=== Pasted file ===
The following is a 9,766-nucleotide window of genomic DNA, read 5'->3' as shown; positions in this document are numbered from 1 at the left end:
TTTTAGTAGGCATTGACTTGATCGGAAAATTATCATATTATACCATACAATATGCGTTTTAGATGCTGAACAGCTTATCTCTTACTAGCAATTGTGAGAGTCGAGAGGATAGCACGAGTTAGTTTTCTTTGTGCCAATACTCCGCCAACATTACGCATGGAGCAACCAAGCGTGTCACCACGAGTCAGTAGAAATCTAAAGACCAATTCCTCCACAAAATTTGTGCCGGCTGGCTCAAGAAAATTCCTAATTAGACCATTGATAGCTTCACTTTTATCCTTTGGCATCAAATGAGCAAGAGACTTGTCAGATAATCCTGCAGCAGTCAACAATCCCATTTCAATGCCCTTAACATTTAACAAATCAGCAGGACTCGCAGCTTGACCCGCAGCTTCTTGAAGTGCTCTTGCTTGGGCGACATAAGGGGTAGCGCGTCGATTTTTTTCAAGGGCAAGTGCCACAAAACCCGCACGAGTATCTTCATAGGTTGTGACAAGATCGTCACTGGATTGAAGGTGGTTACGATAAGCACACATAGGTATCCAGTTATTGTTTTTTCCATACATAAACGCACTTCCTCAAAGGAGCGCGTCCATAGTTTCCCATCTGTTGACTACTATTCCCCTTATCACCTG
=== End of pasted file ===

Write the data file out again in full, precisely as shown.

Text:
The following is a 9,766-nucleotide window of genomic DNA, read 5'->3' as shown; positions in this document are numbered from 1 at the left end:
TTTTAGTAGGCATTGACTTGATCGGAAAATTATCATATTATACCATACAATATGCGTTTTAGATGCTGAACAGCTTATCTCTTACTAGCAATTGTGAGAGTCGAGAGGATAGCACGAGTTAGTTTTCTTTGTGCCAATACTCCGCCAACATTACGCATGGAGCAACCAAGCGTGTCACCACGAGTCAGTAGAAATCTAAAGACCAATTCCTCCACAAAATTTGTGCCGGCTGGCTCAAGAAAATTCCTAATTAGACCATTGATAGCTTCACTTTTATCCTTTGGCATCAAATGAGCAAGAGACTTGTCAGATAATCCTGCAGCAGTCAACAATCCCATTTCAATGCCCTTAACATTTAACAAATCAGCAGGACTCGCAGCTTGACCCGCAGCTTCTTGAAGTGCTCTTGCTTGGGCGACATAAGGGGTAGCGCGTCGATTTTTTTCAAGGGCAAGTGCCACAAAACCCGCACGAGTATCTTCATAGGTTGTGACAAGATCGTCACTGGATTGAAGGTGGTTACGATAAGCACACATAGGTATCCAGTTATTGTTTTTTCCATACATAAACGCACTTCCTCAAAGGAGCGCGTCCATAGTTTCCCATCTGTTGACTACTATTCCCCTTATCACCTG